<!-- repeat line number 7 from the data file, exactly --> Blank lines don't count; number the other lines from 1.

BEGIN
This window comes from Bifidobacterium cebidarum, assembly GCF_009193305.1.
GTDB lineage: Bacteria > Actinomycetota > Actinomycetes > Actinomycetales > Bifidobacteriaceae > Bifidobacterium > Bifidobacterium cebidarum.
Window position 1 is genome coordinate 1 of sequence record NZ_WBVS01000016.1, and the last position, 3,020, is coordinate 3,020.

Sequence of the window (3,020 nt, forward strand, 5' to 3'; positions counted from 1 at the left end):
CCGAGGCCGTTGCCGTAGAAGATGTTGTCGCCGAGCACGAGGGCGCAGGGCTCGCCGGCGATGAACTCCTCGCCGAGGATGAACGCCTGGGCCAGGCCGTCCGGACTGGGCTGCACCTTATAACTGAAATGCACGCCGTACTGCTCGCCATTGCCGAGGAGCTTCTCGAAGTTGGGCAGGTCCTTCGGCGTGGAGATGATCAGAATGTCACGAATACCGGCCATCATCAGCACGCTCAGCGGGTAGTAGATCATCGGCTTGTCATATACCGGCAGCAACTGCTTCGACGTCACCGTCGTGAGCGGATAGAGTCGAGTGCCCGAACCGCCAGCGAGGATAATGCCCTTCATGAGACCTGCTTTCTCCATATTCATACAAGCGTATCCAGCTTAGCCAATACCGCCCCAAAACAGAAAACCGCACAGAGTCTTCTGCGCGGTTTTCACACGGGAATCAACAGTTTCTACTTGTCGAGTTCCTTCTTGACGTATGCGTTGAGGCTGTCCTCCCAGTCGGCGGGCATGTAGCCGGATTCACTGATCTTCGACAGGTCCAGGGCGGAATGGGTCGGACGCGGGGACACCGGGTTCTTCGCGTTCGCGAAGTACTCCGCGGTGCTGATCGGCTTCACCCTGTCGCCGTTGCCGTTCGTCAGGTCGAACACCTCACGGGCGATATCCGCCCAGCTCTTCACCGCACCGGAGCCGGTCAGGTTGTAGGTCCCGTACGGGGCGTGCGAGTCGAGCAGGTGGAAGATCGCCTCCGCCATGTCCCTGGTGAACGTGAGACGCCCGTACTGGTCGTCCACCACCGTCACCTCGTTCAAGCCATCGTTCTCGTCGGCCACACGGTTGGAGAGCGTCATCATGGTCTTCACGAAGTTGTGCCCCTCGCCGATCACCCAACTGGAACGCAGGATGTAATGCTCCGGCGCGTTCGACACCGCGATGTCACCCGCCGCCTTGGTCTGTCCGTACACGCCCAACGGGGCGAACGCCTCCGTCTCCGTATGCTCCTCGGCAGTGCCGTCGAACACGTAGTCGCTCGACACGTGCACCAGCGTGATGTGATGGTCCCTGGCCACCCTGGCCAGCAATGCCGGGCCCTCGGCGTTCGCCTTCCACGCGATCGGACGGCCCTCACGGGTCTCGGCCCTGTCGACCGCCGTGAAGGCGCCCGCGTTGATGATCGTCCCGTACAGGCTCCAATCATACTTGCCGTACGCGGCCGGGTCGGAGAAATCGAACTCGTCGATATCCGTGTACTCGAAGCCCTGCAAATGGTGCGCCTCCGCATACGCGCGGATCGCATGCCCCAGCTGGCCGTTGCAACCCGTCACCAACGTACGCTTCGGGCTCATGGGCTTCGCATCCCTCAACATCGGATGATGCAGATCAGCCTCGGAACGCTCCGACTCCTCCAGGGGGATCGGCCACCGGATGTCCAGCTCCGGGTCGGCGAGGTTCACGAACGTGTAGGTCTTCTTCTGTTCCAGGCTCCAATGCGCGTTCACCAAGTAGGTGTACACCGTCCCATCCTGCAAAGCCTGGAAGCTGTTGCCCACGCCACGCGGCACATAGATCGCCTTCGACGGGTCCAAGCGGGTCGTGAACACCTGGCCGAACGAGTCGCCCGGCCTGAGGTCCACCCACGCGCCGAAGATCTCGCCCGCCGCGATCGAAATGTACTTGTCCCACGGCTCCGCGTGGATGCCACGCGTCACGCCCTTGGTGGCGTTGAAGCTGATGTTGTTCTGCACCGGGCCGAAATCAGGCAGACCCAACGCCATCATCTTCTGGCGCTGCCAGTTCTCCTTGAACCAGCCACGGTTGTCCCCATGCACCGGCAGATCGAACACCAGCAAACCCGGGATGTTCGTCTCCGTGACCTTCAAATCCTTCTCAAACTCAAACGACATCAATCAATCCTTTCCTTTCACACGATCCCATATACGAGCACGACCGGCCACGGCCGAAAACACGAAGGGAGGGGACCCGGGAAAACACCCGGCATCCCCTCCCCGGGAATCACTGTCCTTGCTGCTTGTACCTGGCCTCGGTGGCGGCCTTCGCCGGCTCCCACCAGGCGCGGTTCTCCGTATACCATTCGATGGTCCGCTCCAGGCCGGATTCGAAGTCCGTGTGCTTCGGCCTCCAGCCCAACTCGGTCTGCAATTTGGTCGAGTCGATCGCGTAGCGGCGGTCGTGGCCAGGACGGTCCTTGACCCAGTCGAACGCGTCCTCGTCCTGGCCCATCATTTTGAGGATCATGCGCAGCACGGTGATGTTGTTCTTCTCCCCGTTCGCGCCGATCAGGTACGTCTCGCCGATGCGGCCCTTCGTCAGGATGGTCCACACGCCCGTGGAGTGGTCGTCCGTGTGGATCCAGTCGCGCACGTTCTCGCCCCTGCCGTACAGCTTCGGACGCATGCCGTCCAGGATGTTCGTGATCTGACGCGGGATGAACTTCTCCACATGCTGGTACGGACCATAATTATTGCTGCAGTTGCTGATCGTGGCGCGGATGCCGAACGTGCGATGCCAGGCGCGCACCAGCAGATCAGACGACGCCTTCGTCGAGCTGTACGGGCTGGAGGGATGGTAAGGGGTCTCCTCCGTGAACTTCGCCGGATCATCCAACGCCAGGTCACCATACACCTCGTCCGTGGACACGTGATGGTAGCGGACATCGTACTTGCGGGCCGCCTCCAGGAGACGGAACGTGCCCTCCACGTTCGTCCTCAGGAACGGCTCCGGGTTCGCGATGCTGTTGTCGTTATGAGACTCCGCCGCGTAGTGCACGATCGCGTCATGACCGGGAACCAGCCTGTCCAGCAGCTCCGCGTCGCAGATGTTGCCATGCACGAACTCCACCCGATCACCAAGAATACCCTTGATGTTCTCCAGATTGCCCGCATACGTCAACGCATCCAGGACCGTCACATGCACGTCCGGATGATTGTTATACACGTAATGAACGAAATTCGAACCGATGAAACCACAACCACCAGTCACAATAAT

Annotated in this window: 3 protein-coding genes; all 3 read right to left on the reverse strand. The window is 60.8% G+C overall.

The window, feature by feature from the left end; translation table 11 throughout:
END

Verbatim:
The window, feature by feature from the left end; translation table 11 throughout: